Saturday, March 19, 2016

Serious gaming becomes a career option - March 18, 2016

If you ask kids these days what they want to be when they grow up, you do not hear astronaut, firefighter or police officer as often as you would expect. They all want to be video game creators.

Working on a major video game, like they all see themselves doing, is about as long odds as working on a blockbuster film. The competition is fierce, and the talent expectations are astronomical.

What can you do to encourage your child’s dream if game creation is the dream, yet help them to find a way to make a living?

There is another kind of gaming in technology, serious gaming. George Mason University defines serious gaming as being a way to train or educate the player about a topic, that it might enable the player to investigate an area or the game might be advertising a product or cause.

It adds, “Serious games have been developed in a number of arenas, including defense, education, scientific exploration, health care, emergency management, city planning, engineering, politics and religion.”

Recently my son and I went to an open house at the George Mason campus in Manassas and visited the Mason Serious Game Institute.

The institute is the only one like it on the East Coast and is affiliated with similar endeavors in the United Kingdom, South Africa, Singapore, Australia and Mexico.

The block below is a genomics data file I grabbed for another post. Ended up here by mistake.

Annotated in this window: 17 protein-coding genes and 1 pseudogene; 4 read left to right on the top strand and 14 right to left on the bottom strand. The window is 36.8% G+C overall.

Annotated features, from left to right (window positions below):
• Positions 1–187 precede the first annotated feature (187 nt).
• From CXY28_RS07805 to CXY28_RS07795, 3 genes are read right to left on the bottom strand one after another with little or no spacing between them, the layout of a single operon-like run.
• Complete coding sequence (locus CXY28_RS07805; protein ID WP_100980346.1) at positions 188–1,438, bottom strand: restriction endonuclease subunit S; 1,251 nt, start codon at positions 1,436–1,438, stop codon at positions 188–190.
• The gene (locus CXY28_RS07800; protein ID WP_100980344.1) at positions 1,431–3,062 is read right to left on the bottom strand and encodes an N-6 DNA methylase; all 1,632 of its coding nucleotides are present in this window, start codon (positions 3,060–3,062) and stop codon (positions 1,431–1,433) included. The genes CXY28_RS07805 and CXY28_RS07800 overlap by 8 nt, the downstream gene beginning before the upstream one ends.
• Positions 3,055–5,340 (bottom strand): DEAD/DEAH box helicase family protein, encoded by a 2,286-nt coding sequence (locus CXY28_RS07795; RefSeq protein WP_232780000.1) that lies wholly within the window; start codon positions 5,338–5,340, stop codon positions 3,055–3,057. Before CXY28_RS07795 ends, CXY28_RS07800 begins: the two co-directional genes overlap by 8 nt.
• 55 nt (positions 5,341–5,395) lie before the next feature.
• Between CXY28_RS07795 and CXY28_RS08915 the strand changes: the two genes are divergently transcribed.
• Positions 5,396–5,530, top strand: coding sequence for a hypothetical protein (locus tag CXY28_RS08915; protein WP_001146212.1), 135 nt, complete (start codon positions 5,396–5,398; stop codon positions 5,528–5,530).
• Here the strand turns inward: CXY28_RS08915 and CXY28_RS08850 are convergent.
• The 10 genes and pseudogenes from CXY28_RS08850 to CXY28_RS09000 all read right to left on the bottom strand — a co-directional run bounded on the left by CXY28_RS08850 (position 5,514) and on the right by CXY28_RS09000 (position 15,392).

We have world-quality training for serious gaming right here in Prince William County.

The institute offers undergraduate- and graduate-level training. And soon, some Prince William high schools will offer some serious-gaming classes in association with the institute.

The institute admits students from a wide range of disciplines – not only programming as you might expect, but also the arts, education, business and more.

The coursework is diverse. There are the expected programming classes, but also ones on game design, writing for games, story creation, character development, animation, music and sound creation, and much more.

The admissions program is rigorous. Applicants are expected to provide a writing sample that delves into why they want to be in gaming. “I’ve been playing games since I was three,” won’t cut it, said one speaker. Applicants are expected to describe a game and characters of their own design or break down a game they are familiar with.

The institute also has incubator space. Students who start a company to see one of their visions through to a product can receive a year of free rent space. The space has conference rooms and mentoring from the institute’s staff, and the institute’s contacts in the industry, including venture funding contacts.

During a recent tour, I saw a company producing a simulator to help train Fairfax County fire personnel and other first responders. Another company was a teacher that had created educational board games and was now at the institute to bring the games to tablet and phone apps.

One of the speakers during the tour was Doug Wright, Prince William County schools career technical education supervisor. He outlined plans to bring some serious gaming classes to many county high schools that would help prepare students for the George Mason undergraduate program.

The county schools have done an admirable job teaching students about technology. Robotic clubs thrive in many of our schools.

Marsteller Middle School is again hosting their event designed to introduce girls to careers in science, technology and engineering. My wife was asked to speak at their conference a few years ago and I tagged along. It is a wonderful day for kids. Information is on It will be held April 2 and girls and their adults are invited.

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